• Police arrest more than 200 at Chevron Corp. protest in Calif.

    Police arrested more than 200 demonstrators for trespassing at Chevron Corp. in Richmond, Calif., on Saturday to protest the proposed Keystone XL oil pipeline.

  • **FILE** White smoke rises Aug. 7, 2012, from the Chevron oil refinery in Richmond, Calif., during a controlled burn conducted the morning after a toxic fire at the refinery. (Associated Press/The Contra Costa Times)

    Calif. refinery fire site too dangerous for investigators

    Federal and state investigators are trying to determine how to safely enter the area where a fire broke out in a Chevron Corp. refinery last week so they can examine a failed pipe blamed for the blaze, which the company reportedly considered replacing nearly a year ago.

  • Slew of legal claims expected after refinery fire

    Chevron Corp. is bracing for an onslaught of legal claims after one of its Northern California refineries caught fire and sent thousands of people to area hospitals with complaints about respiratory problems and other ailments.

  • An aerial view shows a boat crossing an area of the oil spill in an offshore field operated by Chevron at the Bacia de Campos in Rio de Janeiro.  (Associated Press)

    Chevron likely to be fined $28 million

    Brazil is expected to fine Chevron Corp. nearly $28 million for an ongoing offshore oil spill, Rio de Janeiro state's environment secretary said Monday.

  • With a gas mask on his head, Ecuador's President Rafael Correa, center, gestures as he runs away from tear gas during a protest of police officers and soldiers against a new law that cuts their benefits at a police base in Quito, Ecuador, Thursday, Sept. 30, 2010. There were no reports of serious violence against the government, but Correa was hospitalized due to the effects of tear gas after being shouted down and pelted with water as he tried to speak with a group of police protesters. (AP Photo/Patricio Realpe)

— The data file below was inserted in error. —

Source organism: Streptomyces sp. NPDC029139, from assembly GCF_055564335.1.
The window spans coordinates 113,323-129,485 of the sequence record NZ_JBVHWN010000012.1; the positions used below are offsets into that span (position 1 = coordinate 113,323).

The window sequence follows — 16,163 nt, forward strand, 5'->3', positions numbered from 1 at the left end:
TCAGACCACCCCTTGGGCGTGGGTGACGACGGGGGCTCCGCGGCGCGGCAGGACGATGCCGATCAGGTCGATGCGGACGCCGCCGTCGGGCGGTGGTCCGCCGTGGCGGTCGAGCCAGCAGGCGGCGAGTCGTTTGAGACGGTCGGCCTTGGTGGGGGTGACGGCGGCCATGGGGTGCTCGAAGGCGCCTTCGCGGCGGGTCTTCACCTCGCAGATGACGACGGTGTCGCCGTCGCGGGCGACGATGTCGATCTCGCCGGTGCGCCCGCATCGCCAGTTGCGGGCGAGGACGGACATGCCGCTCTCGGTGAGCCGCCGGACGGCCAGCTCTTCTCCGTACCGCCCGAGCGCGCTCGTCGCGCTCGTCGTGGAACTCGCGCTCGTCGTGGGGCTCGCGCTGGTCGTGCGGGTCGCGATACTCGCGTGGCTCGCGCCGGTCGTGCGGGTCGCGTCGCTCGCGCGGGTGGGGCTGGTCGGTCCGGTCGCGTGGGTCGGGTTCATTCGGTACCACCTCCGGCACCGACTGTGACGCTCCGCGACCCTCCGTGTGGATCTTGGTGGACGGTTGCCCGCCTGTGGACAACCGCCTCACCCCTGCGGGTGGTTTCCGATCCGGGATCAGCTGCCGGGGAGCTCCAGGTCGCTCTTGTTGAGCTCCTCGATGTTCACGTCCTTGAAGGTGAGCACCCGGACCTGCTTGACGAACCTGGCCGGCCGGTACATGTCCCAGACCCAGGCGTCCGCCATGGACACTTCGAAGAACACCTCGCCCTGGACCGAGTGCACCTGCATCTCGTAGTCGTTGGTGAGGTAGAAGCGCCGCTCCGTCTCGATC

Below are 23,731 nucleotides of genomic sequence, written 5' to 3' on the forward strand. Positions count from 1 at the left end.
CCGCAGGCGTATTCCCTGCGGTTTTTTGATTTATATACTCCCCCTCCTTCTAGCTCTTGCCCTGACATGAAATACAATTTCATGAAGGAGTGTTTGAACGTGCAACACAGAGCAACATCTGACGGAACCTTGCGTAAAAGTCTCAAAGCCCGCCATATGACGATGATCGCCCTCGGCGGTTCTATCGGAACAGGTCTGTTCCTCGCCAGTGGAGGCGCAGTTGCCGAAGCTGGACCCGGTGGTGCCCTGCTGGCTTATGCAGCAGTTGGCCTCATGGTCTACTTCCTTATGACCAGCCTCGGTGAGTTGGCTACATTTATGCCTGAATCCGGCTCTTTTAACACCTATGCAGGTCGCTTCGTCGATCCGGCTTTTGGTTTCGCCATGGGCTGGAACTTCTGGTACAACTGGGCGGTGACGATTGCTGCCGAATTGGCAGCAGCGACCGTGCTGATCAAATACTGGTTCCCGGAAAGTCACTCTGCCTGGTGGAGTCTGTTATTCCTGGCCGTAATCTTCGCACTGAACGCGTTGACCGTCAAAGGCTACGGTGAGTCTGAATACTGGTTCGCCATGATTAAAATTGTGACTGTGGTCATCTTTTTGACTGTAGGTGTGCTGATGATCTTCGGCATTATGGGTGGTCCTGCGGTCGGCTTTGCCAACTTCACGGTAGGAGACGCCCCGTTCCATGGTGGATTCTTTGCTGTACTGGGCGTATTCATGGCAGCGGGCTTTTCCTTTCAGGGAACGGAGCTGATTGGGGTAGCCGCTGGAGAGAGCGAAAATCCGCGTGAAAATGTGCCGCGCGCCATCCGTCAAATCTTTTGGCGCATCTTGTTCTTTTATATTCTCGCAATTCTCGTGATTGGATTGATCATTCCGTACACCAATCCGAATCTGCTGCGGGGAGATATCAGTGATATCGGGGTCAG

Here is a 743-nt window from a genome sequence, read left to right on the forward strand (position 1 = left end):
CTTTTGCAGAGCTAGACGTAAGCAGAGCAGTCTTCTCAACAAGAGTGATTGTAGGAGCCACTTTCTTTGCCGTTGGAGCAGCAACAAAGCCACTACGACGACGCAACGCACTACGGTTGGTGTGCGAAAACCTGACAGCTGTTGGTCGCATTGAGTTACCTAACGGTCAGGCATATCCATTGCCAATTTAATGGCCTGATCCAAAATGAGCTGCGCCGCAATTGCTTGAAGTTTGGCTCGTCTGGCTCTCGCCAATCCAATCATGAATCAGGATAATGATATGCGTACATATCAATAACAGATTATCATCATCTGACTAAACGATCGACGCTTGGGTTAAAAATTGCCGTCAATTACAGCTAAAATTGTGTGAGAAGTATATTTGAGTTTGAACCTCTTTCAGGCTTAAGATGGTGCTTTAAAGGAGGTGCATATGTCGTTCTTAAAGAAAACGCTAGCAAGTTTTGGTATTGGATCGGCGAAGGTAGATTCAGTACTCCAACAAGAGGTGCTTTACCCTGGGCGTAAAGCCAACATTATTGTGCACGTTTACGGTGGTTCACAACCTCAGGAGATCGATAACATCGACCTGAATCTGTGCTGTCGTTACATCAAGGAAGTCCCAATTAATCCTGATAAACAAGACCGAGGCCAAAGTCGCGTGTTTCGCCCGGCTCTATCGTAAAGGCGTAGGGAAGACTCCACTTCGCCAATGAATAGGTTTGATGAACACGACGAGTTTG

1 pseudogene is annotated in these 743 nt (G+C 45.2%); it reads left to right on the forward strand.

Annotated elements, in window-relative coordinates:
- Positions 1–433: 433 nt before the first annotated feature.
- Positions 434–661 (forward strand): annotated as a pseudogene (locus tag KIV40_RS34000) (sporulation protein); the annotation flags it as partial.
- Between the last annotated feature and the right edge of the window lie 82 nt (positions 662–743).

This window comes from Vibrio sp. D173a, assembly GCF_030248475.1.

EDITORIAL: Stopping the Chevron shakedown

    The State Department has done little to help an American corporation battered by a bogus multibillion dollar lawsuit filed in a foreign country. Fortunately, the Obama administration's leadership void was filled Tuesday by U.S. District Judge Lewis A. Kaplan, who issued an injunction barring any collection efforts against Chevron Corp. by Ecuador.

  • Exxon said Monday, Jan. 31, 2011, net income grew 53 percent in the fourth quarter as oil prices rose and the company increased production.( AP Photo/Gene J. Puskar)

    Exxon profit up 53 percent; best quarter since 2008's 3Q

    Exxon Mobil earned $9.25 billion in the last three months of 2010, its most profitable quarter since the record third quarter of 2008.

  • PHOTOGRAPHS BY ROD LAMKEY JR./THE WASHINGTON TIMES
Chevron executive Silvia M. Garrigo (left) and others are renewing calls to have Ecuador's trade status with the U.S. revoked. "The only remedy [in Chevron's legal battle with Ecuador] is for the preferences to be suspended," said Chevron spokesman Kent Robertson (right).

    EDITORIAL: Assassination threat by Chevron accusers

    Courts continue to expose the skulduggery of an Ecuadorean lawsuit against American oil giant Chevron Corp. On Tuesday, the 2nd U.S. Circuit Court of Appeals smacked down the plaintiffs and backed District Judge Lewis A. Kaplan's order allowing Chevron to continue discovery efforts to prove the lawsuit is fraudulent. Judge Kaplan's Nov. 4 decision in the case uses particularly scathing terms to describe the conduct of the plaintiffs' American lawyer, Steven R. Donziger.

  • Embassy Row

    A top Bulgarian official scolded the U.S. ambassador in Sofia after the American envoy complained that Bulgaria is ignoring an offer from a U.S.-based oil company to develop vast amounts of natural gas from shale deposits.